Coda is a restaurant to fall in love with. It’s very small (seats 18) and has no decor to speak of, aside from a strange lighting fixture on the ceiling made with plumber’s pipes. All the beauty comes out of the open kitchen in the form of food prepared by a husband-and-wife team of chefs, Vincent and Pauline Da Costa, who do everything themselves, taking turns serving customers and working at the stove.
The first sign of great things to come was the amuse-bouche, a stunning watercress soup with an unusual topping of tiny diced raw fermented potatoes and tiny bits of crispy fried leeks with their mild oniony flavor. Amazing!
The dishes listed on the blackboard menu, three for each course, seemed very straightforward at first glance, but nothing could be further from the truth. The first surprise was the “pastrami/beets/radicchio.” Vincent explained that pastrami is usually made with veal (who knew?), but that this pastrami was made with pork marinated for two weeks with garlic scapes (stalks) then slow-cooked for two days and served with roasted beets and radicchio. The flavors were rich and complex and melded beautifully.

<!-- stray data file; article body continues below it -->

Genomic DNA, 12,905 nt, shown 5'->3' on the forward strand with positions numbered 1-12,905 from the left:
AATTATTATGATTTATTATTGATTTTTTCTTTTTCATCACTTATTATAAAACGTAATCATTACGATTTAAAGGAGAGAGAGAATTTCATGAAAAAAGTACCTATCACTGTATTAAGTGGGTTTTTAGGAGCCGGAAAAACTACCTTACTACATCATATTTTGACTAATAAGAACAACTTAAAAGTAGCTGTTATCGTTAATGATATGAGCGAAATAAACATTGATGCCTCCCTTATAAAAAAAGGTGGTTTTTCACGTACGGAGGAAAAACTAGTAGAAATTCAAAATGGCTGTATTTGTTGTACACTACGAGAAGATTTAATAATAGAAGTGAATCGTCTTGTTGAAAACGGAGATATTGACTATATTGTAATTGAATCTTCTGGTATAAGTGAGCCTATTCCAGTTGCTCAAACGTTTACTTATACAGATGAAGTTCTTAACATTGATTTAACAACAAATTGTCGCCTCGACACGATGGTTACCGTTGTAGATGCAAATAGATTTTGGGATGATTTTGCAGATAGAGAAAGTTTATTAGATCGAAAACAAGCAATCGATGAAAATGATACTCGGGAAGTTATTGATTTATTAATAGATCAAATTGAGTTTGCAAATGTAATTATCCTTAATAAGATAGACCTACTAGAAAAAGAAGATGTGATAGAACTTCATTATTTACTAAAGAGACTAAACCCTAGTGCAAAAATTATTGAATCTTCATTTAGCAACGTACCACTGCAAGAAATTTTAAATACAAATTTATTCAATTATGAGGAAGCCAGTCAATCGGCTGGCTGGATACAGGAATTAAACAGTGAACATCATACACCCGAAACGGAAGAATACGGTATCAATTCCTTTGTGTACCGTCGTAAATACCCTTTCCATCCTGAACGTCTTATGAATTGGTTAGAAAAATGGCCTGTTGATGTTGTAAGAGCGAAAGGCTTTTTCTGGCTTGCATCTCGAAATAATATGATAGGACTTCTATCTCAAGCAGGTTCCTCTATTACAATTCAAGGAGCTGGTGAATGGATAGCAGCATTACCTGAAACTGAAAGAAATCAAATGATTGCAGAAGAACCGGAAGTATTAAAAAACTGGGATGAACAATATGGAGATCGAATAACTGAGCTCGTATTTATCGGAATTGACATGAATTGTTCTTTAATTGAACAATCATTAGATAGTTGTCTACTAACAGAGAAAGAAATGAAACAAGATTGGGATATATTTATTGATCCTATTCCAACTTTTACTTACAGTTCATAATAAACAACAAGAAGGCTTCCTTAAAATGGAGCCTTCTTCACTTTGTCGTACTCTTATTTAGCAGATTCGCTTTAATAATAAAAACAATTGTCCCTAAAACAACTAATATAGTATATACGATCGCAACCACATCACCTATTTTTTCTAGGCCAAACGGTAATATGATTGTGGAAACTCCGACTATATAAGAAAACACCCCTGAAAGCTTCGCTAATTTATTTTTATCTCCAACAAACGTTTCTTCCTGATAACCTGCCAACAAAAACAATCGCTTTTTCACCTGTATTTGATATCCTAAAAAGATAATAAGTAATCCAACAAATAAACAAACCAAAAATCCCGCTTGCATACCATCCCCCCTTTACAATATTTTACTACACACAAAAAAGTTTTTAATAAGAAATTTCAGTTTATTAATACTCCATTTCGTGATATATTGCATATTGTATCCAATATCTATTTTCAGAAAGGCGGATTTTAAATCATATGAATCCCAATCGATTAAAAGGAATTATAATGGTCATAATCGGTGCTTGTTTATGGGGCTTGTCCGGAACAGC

The Dieppe scallops, done to a turn, were cooked in beet vinegar, charred with a blowtorch and served with quince purée and pickled black radish. I don’t think I’ve ever had scallops I liked better.
The one dish that was apparently simple benefited from its excellent quality and perfect preparation: the tender, flavorful slow-cooked leg of lamb served with two perfectly cooked parsnips.
The delicious poached aile de raie (skate wing) was much more elaborate, stuffed with onions cooked in turmeric, paired with sweet red garlic and served with baby fennel and fish bouillon with turmeric.
The creativity continued with the desserts. One was black-cardamom-flavored cream and pears with chocolate crumble and fleur de sel. The other was an inverted Pavlova: the fruit – apples with cinnamon – and raw heavy cream were hidden inside the meringue rather than plopped on top.
Kudos to these two hard-working, talented and likable young people, who put seasonal ingredients and all the parts of the products they use to work to their best advantage. I recommend that you go to Coda soon, before it becomes impossible to get a reservation. Like the chef who preceded them in this location, Adrien Cachot of the now-defunct Détour, they may well move on to splashier things. May they remain as brilliantly humble as they are now.Favorite